Condi's Statement On 911
To Be Secret, Not Under Oath

By Gail Sheehy
New York Observer

National Security Advisor Condoleezza Rice has agreed to be interviewed by the bipartisan 9/11 commission on Feb. 7, after weeks of resistance from the White House to the bipartisan panel's requests, The Observer has learned.
In a Feb. 3 interview the newly minted commission member Bob Kerrey, the former Senator from Nebraska, now the president of the New School University, said that Ms. Rice's interview will not be held under oath, and the results of the interview are not to be made public.
But as the Bush administration fights to limit the scope and time allotted to the independent commission investigating a broad array of failures leading up to and during the terrorist attacks of Sept. 11, 2001, Mr. Kerrey is emerging as a strong antagonist to their efforts to contain the political damage.
Mr. Kerrey, the commission's unlikely new spitfire, told The Observer he would lobby the comission to request sworn, public testimony from Bush's embittered national security advisor.
"I'm very much interested in following up on the statement Condoleezza Rice made at her famous press conference in '02, that 'I don't think anybody could have predicted ... that they would try to use an airplane as a missile,'" Mr. Kerrey said. "I don't believe that."
The commissioners are divided on whether or not to press the point - and to use a subpoena if she refuses.
"We're not there yet," said former New Jersey Governor Tom Kean, the committeeís chairman.
But with the independent 9/11 commission spinning out of the White House's control, the fight by Republicans against the panel's request for an extension of its deadline may hurt the Bush administration more than it will help it, according to Mr. Kerrey.
"Given the administration's current behavior, which is an unwillingness to allow witnesses to come forward and a reluctance to allow documents to be seen, other narratives will prevail, and the final report is apt to be a more negative story for them," he said.
Mr. Kerrey also revealed to this writer that the scope of the 9/11 commission will take in "about half of what the President was doing in the pre-9/11 situation in Iraq. He alleged that there were Al Qaeda and terrorist connections, and that's very much part of what we're examining."
Mr. Kerrey is dismayed by the President's decision this week to create another commission to examine the intelligence failures in assessing Iraq's alleged weapons of mass destruction before the war. It's a mission that overlaps with investigations the 9/11 panel is already doing, he claims.
"When the Bush administration began in January of '01, their transition team rearranged the Clinton national-security agenda. The question is: Did they continue the anti-terrorism effort? Where did they put Al Qaeda and Osama bin Laden on their list of national-security threats?"
The formation of a new committee to investigate U.S. intelligence on Iraq is a neat divide-and-conquer ploy for the Bush administration: it will barely have begun its work by Election Day.
The 9/11 commission didn't even get fully staffed or adequately funded for its first six months - and still has several hundred more interviews to do to complete its investigation - the consensus of the commissioners is that they need at least another two months to complete a thorough investigation.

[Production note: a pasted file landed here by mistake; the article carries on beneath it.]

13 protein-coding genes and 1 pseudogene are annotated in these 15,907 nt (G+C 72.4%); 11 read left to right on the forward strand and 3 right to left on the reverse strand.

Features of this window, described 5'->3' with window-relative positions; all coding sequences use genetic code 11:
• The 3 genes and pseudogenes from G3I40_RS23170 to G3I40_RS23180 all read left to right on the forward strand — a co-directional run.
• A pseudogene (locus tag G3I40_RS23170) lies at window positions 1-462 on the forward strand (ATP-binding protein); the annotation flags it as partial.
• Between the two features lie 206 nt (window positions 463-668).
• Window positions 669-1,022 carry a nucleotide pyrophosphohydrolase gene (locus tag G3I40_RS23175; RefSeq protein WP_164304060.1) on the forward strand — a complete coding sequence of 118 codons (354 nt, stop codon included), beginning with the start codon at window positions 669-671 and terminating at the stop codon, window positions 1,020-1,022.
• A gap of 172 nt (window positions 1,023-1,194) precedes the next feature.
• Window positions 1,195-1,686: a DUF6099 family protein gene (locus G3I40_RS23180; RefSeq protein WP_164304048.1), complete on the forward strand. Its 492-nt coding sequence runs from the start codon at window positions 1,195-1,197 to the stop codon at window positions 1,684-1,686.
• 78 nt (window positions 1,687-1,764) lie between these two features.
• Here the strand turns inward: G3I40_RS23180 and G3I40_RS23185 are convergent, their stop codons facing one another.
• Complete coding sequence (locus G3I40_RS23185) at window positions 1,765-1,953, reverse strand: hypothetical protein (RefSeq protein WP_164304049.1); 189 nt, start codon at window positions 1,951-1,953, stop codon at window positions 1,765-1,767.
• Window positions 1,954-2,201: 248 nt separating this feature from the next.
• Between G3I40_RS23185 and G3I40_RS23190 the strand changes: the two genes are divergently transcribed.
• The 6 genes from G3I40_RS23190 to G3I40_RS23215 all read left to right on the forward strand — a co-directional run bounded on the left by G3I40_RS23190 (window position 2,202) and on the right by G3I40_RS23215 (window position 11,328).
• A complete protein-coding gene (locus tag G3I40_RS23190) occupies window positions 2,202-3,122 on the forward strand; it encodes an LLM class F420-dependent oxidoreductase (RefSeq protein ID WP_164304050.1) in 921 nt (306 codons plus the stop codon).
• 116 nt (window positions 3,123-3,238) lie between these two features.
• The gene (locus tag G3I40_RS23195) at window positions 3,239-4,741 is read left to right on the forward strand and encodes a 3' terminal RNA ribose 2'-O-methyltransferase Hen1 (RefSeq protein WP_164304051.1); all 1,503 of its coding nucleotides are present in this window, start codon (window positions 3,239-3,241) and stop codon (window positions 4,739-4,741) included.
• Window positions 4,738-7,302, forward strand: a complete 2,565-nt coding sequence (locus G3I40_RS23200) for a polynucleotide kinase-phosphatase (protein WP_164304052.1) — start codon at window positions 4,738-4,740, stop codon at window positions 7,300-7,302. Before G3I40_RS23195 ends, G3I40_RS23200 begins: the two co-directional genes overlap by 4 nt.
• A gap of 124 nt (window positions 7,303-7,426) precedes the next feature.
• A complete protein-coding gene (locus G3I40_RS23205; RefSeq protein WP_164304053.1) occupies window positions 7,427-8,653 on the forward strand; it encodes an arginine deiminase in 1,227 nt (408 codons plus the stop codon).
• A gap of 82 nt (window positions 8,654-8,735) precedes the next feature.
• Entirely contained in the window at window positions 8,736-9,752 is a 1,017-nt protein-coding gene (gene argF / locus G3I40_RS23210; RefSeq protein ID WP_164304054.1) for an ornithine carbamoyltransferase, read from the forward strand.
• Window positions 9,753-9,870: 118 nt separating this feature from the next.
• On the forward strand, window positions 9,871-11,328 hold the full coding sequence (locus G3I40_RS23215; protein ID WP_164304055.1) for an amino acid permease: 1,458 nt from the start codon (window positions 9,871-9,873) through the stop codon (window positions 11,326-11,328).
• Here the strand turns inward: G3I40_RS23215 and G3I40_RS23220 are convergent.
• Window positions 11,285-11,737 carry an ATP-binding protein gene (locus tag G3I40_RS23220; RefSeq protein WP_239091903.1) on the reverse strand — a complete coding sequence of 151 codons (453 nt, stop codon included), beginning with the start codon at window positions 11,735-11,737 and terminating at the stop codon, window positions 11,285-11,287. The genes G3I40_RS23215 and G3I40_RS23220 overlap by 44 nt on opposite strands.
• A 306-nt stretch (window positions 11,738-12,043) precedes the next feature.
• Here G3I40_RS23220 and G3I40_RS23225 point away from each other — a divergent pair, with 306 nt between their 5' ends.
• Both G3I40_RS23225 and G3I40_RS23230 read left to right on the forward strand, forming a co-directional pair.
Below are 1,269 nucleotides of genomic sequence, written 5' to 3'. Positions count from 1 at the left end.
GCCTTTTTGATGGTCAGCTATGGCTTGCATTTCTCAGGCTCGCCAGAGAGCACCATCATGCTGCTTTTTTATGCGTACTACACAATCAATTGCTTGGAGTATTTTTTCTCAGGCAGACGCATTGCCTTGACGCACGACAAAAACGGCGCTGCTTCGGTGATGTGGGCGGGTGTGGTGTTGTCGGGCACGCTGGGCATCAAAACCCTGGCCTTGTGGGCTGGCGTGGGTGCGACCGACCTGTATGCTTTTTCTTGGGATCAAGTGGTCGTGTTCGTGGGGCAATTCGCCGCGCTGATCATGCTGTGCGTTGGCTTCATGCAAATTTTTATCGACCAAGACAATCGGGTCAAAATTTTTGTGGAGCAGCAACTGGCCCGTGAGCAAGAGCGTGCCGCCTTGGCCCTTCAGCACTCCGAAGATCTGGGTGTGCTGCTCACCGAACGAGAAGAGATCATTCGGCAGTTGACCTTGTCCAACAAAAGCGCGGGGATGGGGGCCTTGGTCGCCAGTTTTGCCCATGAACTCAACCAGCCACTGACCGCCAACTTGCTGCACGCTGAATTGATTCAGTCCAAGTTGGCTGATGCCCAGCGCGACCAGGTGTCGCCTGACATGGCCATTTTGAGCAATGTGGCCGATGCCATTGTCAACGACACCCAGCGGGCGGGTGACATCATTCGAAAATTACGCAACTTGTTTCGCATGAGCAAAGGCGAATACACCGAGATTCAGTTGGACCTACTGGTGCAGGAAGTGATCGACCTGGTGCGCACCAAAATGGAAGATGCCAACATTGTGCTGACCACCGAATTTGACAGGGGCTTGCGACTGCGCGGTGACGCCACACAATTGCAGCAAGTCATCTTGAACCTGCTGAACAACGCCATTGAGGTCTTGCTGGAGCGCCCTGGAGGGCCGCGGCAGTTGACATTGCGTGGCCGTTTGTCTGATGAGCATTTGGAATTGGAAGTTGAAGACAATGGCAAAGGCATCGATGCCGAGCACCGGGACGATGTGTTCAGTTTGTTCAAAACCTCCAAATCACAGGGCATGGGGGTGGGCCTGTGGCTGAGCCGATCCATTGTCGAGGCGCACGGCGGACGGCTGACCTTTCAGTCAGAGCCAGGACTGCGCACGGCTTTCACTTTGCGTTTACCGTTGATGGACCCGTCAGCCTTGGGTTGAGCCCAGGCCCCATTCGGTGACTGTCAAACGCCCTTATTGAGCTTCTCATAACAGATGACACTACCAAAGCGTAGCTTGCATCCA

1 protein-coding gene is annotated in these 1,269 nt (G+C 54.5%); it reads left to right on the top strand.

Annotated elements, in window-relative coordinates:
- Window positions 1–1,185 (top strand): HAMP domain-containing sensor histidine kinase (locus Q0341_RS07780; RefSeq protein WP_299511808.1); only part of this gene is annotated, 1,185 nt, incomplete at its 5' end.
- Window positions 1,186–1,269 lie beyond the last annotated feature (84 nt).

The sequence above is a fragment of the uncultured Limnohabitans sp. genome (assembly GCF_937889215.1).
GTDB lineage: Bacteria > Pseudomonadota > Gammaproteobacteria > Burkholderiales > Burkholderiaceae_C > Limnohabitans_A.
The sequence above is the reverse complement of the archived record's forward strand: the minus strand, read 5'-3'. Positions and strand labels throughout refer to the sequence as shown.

House Speaker Dennis Hastert has insisted that the commission "live within the current deadline," which is the end of May. But significant numbers of Senate Republicans, Mr. Kerrey believes, "have figured out that the best delay for them is a six-month delay, to get our report beyond the election."
What's good for the goose, of course, may be good for the gander. The Family Steering Committee is adamant about wanting a six-month extension - the very length that Senate Republicans, according to Mr. Kerrey, are pushing for behind the scenes.
"We were patient and waited 12 months to get the hard-hitting, investigative hearings they promised us after the New Year," said Kristen Breitweiser, one of the widowed Four Moms from New Jersey previously profiled by this writer as the dominant force behind the very creation of the 9/11 commission. Ms. Breitweiser said they were promised a public hearing on all 12 topics in the commission's mandate.
"They've already scrapped one public hearing in January and two sets in February," she said. (A spokesman for the commission confirmed the decision to hold fewer public hearings.) "If the commission has to issue more subpoenas to get access to the people and documents they need, we don't want time to run out while lawyers argue," Ms. Breitweiser added.
When George Bush replaced Henry Kissinger, his first choice as chairman of the 9/11 commission, with New Jersey's former Republican governor, the White House may have thought that the mild-mannered, aristocratic Mr. Kean would be a pushover. He is not. The White House may be relying on its five Republican appointees to the commission to ease over the rough patches for the President. But having been dissed, crawfished, starved for funds and now denied access even to the notes made by four commission members chosen to see a key Presidential briefing - the one at which Mr. Bush learned, five weeks before 9/11, that Osama bin Laden and his terrorists were an imminent threat - at least some of the commissioners feel insulted. They must all know that someday they will be questioned, perhaps by their grandchildren, about conspiracy theories certain to spring forth from the murk of facts selectively plucked by agencies and officials under the umbrella of a nervous Bush White House.